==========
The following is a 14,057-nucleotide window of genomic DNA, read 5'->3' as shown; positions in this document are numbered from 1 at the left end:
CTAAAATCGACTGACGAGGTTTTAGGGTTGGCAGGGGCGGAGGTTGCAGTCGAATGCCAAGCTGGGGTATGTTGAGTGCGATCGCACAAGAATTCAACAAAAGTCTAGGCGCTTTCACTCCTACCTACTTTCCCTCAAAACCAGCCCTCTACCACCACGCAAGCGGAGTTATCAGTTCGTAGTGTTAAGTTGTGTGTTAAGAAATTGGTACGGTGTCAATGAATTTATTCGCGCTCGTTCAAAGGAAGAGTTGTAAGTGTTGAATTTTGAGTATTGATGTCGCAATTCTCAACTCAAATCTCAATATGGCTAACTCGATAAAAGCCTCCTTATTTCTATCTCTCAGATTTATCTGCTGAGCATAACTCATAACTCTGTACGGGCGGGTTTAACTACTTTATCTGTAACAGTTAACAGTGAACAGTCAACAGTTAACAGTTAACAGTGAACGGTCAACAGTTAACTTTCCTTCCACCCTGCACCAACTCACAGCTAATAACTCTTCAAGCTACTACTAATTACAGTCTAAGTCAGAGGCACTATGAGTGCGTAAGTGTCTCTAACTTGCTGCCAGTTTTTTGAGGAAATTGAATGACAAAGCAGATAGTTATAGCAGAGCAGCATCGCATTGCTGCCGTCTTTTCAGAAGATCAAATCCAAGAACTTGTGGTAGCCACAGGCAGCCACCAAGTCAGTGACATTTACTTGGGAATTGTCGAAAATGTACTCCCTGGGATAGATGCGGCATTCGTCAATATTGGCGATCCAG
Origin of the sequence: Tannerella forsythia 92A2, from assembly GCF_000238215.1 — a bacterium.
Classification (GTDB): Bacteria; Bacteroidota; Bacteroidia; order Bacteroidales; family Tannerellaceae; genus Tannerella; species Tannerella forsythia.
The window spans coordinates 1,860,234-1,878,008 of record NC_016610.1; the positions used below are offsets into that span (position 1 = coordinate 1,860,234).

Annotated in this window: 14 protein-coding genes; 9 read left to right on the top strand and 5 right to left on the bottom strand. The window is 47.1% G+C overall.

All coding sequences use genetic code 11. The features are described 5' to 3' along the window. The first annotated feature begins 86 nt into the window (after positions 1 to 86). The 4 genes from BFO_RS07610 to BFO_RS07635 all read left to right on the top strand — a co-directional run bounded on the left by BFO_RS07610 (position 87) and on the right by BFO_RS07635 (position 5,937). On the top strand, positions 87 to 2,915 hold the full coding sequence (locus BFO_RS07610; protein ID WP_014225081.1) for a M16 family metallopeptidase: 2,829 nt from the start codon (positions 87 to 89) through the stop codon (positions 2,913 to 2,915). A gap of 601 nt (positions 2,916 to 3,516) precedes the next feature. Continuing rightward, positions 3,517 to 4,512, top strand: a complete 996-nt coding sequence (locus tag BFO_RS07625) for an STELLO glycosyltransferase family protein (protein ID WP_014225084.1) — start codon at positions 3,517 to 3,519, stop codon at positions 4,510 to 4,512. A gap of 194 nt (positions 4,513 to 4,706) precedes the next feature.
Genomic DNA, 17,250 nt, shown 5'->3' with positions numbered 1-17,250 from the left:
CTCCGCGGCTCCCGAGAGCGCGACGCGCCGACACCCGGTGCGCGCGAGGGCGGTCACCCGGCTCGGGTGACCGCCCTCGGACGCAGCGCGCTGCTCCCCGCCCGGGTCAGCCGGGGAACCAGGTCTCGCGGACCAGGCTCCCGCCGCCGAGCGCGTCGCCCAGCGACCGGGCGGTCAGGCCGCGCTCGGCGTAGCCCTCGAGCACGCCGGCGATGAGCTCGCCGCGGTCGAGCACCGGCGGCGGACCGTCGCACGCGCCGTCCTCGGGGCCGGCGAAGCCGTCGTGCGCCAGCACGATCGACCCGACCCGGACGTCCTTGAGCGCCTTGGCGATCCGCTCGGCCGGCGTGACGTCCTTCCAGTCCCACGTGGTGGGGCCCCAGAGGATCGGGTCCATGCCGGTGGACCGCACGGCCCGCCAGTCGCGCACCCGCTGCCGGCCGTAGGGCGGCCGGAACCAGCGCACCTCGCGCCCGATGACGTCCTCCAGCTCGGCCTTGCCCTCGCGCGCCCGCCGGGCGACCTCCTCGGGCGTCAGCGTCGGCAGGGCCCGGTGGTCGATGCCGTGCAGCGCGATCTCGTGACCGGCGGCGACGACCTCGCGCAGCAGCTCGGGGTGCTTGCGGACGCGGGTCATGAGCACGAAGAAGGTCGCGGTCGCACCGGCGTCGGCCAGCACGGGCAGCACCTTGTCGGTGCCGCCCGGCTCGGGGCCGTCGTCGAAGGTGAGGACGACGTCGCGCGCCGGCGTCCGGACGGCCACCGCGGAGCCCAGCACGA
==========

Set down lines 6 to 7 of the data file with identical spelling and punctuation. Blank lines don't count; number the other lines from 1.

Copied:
Annotated in this window: 14 protein-coding genes; 9 read left to right on the top strand and 5 right to left on the bottom strand. The window is 47.1% G+C overall.

All coding sequences use genetic code 11. The features are described 5' to 3' along the window. The first annotated feature begins 86 nt into the window (after positions 1 to 86). The 4 genes from BFO_RS07610 to BFO_RS07635 all read left to right on the top strand — a co-directional run bounded on the left by BFO_RS07610 (position 87) and on the right by BFO_RS07635 (position 5,937). On the top strand, positions 87 to 2,915 hold the full coding sequence (locus BFO_RS07610; protein ID WP_014225081.1) for a M16 family metallopeptidase: 2,829 nt from the start codon (positions 87 to 89) through the stop codon (positions 2,913 to 2,915). A gap of 601 nt (positions 2,916 to 3,516) precedes the next feature. Continuing rightward, positions 3,517 to 4,512, top strand: a complete 996-nt coding sequence (locus tag BFO_RS07625) for an STELLO glycosyltransferase family protein (protein ID WP_014225084.1) — start codon at positions 3,517 to 3,519, stop codon at positions 4,510 to 4,512. A gap of 194 nt (positions 4,513 to 4,706) precedes the next feature.